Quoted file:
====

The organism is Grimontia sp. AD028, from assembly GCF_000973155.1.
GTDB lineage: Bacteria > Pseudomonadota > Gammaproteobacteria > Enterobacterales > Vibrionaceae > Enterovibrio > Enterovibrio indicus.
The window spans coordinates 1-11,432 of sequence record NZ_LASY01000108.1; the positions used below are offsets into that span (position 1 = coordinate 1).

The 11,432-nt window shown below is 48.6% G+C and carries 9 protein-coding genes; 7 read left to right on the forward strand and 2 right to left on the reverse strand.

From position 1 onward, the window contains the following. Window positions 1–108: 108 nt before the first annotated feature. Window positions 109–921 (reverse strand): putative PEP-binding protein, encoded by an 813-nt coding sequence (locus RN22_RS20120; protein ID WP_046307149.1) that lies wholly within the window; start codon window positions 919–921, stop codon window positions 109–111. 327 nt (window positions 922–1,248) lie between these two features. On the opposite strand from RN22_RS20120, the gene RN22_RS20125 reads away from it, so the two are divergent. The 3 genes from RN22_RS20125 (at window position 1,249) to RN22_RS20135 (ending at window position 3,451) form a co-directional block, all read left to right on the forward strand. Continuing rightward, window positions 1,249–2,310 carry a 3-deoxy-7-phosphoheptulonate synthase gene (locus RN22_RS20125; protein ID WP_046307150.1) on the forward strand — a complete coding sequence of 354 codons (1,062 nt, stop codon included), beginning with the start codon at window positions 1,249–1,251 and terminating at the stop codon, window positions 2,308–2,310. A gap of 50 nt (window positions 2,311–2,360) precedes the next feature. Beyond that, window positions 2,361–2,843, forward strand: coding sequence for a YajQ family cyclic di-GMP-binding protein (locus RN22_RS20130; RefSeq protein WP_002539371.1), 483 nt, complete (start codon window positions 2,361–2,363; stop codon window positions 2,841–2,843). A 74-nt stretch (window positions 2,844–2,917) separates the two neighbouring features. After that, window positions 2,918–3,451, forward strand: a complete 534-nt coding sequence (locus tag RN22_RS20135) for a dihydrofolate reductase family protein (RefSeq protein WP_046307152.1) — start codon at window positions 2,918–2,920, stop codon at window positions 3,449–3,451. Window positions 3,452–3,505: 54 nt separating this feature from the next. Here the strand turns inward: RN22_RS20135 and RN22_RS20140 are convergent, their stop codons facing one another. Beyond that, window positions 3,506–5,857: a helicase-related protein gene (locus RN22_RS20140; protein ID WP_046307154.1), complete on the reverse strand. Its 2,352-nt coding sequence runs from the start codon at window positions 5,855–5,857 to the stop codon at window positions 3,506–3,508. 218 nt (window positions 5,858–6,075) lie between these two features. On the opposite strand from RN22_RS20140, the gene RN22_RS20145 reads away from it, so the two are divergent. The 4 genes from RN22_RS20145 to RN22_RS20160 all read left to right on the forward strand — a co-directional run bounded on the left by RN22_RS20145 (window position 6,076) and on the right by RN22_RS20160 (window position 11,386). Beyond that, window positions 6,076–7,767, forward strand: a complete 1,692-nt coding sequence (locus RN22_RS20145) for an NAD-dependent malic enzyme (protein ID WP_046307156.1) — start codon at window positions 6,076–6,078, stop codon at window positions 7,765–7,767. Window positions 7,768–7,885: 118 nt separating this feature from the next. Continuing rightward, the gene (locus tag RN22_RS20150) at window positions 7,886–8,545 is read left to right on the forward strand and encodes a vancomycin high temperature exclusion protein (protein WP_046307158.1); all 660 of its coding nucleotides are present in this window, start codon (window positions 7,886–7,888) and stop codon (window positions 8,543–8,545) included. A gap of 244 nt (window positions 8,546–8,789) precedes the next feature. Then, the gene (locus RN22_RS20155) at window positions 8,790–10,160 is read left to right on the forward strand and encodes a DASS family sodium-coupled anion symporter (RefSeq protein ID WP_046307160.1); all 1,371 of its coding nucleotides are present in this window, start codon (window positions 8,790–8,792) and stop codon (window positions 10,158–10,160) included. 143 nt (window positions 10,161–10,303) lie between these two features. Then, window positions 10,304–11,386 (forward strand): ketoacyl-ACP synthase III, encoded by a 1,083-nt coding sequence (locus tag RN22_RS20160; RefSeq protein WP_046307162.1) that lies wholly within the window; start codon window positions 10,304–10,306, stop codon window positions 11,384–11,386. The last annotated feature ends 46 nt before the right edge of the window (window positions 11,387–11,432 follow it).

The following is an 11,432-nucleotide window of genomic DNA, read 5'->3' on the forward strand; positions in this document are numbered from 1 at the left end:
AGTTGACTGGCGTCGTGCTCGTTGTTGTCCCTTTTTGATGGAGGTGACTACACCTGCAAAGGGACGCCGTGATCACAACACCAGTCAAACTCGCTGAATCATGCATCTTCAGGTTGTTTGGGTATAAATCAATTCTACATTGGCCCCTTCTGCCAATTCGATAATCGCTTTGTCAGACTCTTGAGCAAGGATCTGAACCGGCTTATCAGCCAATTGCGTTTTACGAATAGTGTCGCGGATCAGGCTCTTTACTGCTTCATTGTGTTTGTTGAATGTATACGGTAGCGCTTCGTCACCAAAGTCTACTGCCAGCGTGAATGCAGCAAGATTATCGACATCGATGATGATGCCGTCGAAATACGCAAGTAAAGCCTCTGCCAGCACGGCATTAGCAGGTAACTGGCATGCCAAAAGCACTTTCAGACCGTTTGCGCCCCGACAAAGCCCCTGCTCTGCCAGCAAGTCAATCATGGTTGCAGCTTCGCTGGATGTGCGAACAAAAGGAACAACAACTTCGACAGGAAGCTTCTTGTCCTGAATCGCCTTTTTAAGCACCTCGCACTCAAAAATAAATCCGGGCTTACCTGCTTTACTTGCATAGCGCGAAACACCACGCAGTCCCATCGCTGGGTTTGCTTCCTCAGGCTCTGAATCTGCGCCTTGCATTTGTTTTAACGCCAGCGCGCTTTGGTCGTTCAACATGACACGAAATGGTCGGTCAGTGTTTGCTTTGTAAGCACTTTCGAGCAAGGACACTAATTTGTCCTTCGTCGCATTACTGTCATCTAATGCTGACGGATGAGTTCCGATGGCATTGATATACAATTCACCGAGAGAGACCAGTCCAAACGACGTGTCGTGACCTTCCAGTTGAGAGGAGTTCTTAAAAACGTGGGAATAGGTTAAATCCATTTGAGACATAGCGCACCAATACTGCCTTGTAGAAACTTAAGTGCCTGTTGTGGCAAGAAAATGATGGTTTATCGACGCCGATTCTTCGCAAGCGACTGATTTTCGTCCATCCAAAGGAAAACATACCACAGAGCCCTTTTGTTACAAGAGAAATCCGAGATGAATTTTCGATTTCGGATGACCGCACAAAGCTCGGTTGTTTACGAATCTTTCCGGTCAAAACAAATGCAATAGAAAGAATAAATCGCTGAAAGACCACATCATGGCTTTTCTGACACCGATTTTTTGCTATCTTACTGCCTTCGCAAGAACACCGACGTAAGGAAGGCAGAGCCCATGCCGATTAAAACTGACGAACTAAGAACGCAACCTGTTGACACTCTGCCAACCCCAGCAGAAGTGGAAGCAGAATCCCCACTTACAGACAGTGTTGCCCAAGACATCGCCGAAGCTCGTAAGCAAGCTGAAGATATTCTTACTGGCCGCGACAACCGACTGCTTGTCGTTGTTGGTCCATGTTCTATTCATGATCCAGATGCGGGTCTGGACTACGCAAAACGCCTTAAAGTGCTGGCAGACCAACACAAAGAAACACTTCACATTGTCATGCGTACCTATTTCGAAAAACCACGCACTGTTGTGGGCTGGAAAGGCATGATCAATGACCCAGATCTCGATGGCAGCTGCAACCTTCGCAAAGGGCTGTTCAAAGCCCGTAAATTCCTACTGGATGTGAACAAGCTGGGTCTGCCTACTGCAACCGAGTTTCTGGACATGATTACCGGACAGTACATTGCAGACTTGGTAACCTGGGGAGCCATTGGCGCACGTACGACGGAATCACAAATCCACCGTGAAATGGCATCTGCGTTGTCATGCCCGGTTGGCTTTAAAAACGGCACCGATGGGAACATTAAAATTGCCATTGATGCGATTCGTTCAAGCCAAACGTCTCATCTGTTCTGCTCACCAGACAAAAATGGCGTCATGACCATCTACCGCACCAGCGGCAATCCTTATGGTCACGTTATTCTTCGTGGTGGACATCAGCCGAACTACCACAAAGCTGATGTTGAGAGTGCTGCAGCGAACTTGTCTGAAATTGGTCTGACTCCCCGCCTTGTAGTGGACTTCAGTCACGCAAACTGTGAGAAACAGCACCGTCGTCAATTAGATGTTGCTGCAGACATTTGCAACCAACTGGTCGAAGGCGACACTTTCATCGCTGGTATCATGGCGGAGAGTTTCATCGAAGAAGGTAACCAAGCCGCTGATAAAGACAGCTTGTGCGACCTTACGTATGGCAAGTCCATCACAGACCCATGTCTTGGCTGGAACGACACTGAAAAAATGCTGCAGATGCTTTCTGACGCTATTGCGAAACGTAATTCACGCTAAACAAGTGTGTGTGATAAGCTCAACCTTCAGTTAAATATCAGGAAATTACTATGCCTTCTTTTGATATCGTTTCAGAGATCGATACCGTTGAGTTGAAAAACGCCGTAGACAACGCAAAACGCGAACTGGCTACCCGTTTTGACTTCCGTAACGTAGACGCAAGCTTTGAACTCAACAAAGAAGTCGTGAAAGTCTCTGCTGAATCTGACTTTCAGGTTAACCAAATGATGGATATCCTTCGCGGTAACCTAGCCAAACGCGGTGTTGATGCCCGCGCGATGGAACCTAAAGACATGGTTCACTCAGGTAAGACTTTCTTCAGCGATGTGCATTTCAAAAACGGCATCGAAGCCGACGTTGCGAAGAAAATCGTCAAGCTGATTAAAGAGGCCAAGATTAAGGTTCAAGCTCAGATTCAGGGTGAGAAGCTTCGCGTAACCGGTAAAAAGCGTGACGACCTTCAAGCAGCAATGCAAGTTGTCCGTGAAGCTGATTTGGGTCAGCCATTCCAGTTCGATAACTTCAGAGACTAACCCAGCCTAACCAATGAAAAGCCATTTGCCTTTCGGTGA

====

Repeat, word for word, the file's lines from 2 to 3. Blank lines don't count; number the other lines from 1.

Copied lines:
GTDB lineage: Bacteria > Pseudomonadota > Gammaproteobacteria > Enterobacterales > Vibrionaceae > Enterovibrio > Enterovibrio indicus.
The window spans coordinates 1-11,432 of sequence record NZ_LASY01000108.1; the positions used below are offsets into that span (position 1 = coordinate 1).